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Work Table

Parker, William D.
Place Made:
Camden South Carolina United States of America
Date Made:
mahogany –maple –poplar –yellow pine
HOA: 30 1/8; WOA: 20 7/8; DOA: 15 3/16
Accession Number:
DESCRIPTION: Mahogany table with thin top and two graduated drawers with wooden knobs and central brass keyholes. Drawers have cockbeading around edges and astragal inlaid panels of contrasting lightwood maple. Upper stiles in front also have square inlaid panels of maple. Dark strip runs across bottom of case across both legs. Legs are turned and feet taper slightly to floor.

WOODS: mahogany with mahogany and maple veneer; tulip poplar drawer sides, back, front case, drawer supports, and case back; yellow pine drawer bottoms and stiles.

STYLE: The decoration on the drawers with panels of lightwood maple veneer is unusual in the South, but it provides the same decorative effect as the contrasting satinwood veneers frequently seen on Charleston’s neoclassical furniture. The turnings of the legs are identical to two other two-drawer mahogany work tables found near Charleston and Camden, South Carolina. This unique leg turning sequence is also identical to a stage-top sideboard found near Blythewood, outside of Columbia, South Carolina. These four pieces constitute a distinct furniture group from piedmont South Carolina. While the group’s retrieval histories point to the area surrounding Columbia and Camden, the stage-top sideboard was directly inspired by the Scottish cabinetmakers working in Charleston during the early nineteenth century. As John Bivins and Brad Rauschenberg wrote in Furniture of Charleston, p. 726, “there is little doubt that this cabinetmaker moved to the piedmont from Charleston.” (See MRF 5551, 8869, 9367)

ATTRIBUTION: The discovery of the stage-top sideboard outside of Columbia and work tables outside of Camden suggest that the maker of this furniture group was William D. Parker (1775-1819). Born in London, Parker came to the United States in 1802. In 1806, the Columbia, South Carolina, newspaper noted his partnership with John Parr in the Columbia cabinetmaking firm of Parr & Parker. In 1808, he became a U.S. citizen stating that he was originally from London but “hath resided in the city of Charleston, the Town of Columbia, & Town of Camden, and for several months previously in the City of New York, following the craft or trade of a cabinetmaker.” When Parker wrote his will in 1819, he described himself as “William D. Parker of Camden, cabinetmaker.”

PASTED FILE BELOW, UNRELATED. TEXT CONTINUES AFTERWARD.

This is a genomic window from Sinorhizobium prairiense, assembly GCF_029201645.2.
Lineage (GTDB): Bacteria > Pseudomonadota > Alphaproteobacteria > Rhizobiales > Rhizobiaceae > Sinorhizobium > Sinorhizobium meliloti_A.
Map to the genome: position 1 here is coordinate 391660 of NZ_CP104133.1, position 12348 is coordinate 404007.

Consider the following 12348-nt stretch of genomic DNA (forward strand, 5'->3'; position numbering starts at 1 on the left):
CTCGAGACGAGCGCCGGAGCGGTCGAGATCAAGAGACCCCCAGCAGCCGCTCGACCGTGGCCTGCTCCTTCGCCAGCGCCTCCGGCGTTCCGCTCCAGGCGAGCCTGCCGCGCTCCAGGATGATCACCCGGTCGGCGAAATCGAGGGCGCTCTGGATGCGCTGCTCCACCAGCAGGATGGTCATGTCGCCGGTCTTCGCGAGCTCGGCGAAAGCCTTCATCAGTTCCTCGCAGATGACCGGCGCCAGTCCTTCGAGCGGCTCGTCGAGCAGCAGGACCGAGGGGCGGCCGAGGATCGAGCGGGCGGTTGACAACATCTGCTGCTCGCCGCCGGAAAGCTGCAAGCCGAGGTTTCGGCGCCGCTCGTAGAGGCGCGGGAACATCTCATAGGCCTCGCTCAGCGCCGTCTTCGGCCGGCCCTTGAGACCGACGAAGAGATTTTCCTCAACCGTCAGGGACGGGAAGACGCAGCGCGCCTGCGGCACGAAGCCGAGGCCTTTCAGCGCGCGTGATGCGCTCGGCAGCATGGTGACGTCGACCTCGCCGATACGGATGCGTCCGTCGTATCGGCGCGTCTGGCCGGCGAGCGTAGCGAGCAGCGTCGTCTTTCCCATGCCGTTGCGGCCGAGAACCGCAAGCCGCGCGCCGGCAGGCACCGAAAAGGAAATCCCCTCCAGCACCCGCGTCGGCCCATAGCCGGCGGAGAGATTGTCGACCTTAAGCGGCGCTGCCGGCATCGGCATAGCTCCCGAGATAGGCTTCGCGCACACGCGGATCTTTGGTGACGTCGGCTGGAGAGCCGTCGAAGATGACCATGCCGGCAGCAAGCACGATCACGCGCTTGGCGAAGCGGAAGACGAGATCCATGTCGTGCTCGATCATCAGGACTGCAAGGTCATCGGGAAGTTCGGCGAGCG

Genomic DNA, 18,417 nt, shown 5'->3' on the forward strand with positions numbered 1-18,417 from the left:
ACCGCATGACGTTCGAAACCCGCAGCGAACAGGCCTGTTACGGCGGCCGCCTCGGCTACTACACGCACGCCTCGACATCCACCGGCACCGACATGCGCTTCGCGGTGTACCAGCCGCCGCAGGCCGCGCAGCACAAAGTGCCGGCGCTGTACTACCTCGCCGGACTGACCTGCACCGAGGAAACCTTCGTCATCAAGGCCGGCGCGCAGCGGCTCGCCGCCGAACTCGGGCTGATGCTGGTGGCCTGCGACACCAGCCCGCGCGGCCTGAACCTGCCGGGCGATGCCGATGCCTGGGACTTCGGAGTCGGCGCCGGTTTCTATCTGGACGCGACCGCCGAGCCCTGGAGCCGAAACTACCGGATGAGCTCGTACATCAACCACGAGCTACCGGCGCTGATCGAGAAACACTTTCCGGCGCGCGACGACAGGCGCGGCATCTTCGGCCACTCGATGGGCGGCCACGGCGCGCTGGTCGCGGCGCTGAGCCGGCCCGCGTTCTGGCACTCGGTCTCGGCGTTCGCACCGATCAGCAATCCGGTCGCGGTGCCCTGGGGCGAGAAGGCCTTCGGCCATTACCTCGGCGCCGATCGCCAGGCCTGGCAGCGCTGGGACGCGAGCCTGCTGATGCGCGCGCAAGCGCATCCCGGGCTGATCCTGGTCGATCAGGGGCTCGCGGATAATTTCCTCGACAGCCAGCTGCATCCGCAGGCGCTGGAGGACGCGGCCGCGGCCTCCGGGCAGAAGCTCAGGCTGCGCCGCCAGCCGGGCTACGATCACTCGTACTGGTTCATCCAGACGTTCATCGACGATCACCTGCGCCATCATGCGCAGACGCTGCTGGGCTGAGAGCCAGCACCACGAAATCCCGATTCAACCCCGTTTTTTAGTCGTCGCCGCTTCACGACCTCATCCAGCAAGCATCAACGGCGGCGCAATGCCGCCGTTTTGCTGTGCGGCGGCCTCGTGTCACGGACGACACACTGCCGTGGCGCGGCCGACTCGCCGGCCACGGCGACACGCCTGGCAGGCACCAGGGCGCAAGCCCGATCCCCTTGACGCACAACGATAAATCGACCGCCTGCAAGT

Parker’s probate inventory listed all of the cabinetmaking tools and materials needed to fabricate the four pieces in this group. Parker owned stocks of mahogany, walnut, pine, poplar, sweet gum, and, most importantly, maple. His equipment included a chest of tools, five work benches, two veneering saws, three boxes of veneers, a turning lathe, patterns, and spare table legs. The list of unsold furniture in his shop at the time of his death included three sideboard tops at $11.00 and three work tables for $36.00.

The table descended in family of Ephatha Moore (Sanders) Ellerbe (1807-1882) of Midfield Plantation in Kershaw County, South Carolina. Ephatha was born in neighboring Sumter County, and according to the will of her father William Sanders (1774-1818), a wealthy cotton planter, she attended Salem Academy in North Carolina followed by two years of boarding school in Charleston. On June 20, 1826, she married Dr. William Crawford Ellerbe (1800-1835) of Cheraw in Chesterfield County, South Carolina. They lived in the two-story neoclassical frame house where General Lafayette had been entertained the year before their marriage, known in Cheraw as The Lafayette House. After her husband’s death, Ephatha and her children moved to Midfield, a 1300-acre cotton plantation along the Kershaw-Sumter County border. In 1850, Ephatha is listed in the Kershaw County census owning 83 slaves.

In 1860, Ephatha and her family are listed next to Burwell Boykin (1811-1861) of Mount Pleasant Plantation. Boykin’s family owned one of the other mahogany work tables with two drawers and identically turned legs that can be attributed to the Camden cabinetmaker, William D. Parker (1775-1819). The Boykin family’s table was probably owned by Burwell’s mother, Mary (Whitatker) Boykin (1772-1833). (MRF 8869)

RELATED OBJECTS: The work table descended in the Ellerbe family along with a desk and bookcase made by William Little (MESDA acc. 3264) and a portrait miniature of Ephatha’s husband, Dr. William Crawford Ellerbe (MESDA acc. 3076).

Credit Line:
Gift of Mrs. Richard D. McCarthy